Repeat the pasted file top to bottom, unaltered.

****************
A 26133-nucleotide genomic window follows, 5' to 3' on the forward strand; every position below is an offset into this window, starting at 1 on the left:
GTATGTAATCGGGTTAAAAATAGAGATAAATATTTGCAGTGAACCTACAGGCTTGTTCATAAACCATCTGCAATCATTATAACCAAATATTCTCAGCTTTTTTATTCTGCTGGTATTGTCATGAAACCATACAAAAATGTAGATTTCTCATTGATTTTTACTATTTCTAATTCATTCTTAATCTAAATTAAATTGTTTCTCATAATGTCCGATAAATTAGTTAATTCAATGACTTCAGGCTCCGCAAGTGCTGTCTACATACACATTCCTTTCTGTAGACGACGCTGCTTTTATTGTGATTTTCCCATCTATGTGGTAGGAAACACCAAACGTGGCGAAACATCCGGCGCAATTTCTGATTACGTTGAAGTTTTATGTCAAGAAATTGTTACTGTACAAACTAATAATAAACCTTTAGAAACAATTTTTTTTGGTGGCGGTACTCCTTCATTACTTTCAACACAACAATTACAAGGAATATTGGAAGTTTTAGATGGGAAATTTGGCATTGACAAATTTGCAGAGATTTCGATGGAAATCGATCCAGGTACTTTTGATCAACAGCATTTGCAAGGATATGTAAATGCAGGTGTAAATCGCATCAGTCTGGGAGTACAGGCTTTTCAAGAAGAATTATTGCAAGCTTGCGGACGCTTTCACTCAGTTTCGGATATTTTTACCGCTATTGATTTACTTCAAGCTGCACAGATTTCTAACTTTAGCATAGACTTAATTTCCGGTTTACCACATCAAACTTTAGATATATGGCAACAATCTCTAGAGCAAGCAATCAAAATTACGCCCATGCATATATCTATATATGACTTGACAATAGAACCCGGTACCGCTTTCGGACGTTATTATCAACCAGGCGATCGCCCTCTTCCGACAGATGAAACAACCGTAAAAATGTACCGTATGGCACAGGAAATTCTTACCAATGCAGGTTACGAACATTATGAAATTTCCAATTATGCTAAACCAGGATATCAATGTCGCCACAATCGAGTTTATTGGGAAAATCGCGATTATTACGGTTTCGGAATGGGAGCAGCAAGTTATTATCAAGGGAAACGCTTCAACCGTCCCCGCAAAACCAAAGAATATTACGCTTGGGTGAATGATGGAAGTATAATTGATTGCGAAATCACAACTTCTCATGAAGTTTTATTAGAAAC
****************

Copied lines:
A 26133-nucleotide genomic window follows, 5' to 3' on the forward strand; every position below is an offset into this window, starting at 1 on the left:
GTATGTAATCGGGTTAAAAATAGAGATAAATATTTGCAGTGAACCTACAGGCTTGTTCATAAACCATCTGCAATCATTATAACCAAATATTCTCAGCTTTTTTATTCTGCTGGTATTGTCATGAAACCATACAAAAATGTAGATTTCTCATTGATTTTTACTATTTCTAATTCATTCTTAATCTAAATTAAATTGTTTCTCATAATGTCCGATAAATTAGTTAATTCAATGACTTCAGGCTCCGCAAGTGCTGTCTACATACACATTCCTTTCTGTAGACGACGCTGCTTTTATTGTGATTTTCCCATCTATGTGGTAGGAAACACCAAACGTGGCGAAACATCCGGCGCAATTTCTGATTACGTTGAAGTTTTATGTCAAGAAATTGTTACTGTACAAACTAATAATAAACCTTTAGAAACAATTTTTTTTGGTGGCGGTACTCCTTCATTACTTTCAACACAACAATTACAAGGAATATTGGAAGTTTTAGATGGGAAATTTGGCATTGACAAATTTGCAGAGATTTCGATGGAAATCGATCCAGGTACTTTTGATCAACAGCATTTGCAAGGATATGTAAATGCAGGTGTAAATCGCATCAGTCTGGGAGTACAGGCTTTTCAAGAAGAATTATTGCAAGCTTGCGGACGCTTTCACTCAGTTTCGGATATTTTTACCGCTATTGATTTACTTCAAGCTGCACAGATTTCTAACTTTAGCATAGACTTAATTTCCGGTTTACCACATCAAACTTTAGATATATGGCAACAATCTCTAGAGCAAGCAATCAAAATTACGCCCATGCATATATCTATATATGACTTGACAATAGAACCCGGTACCGCTTTCGGACGTTATTATCAACCAGGCGATCGCCCTCTTCCGACAGATGAAACAACCGTAAAAATGTACCGTATGGCACAGGAAATTCTTACCAATGCAGGTTACGAACATTATGAAATTTCCAATTATGCTAAACCAGGATATCAATGTCGCCACAATCGAGTTTATTGGGAAAATCGCGATTATTACGGTTTCGGAATGGGAGCAGCAAGTTATTATCAAGGGAAACGCTTCAACCGTCCCCGCAAAACCAAAGAATATTACGCTTGGGTGAATGATGGAAGTATAATTGATTGCGAAATCACAACTTCTCATGAAGTTTTATTAGAAAC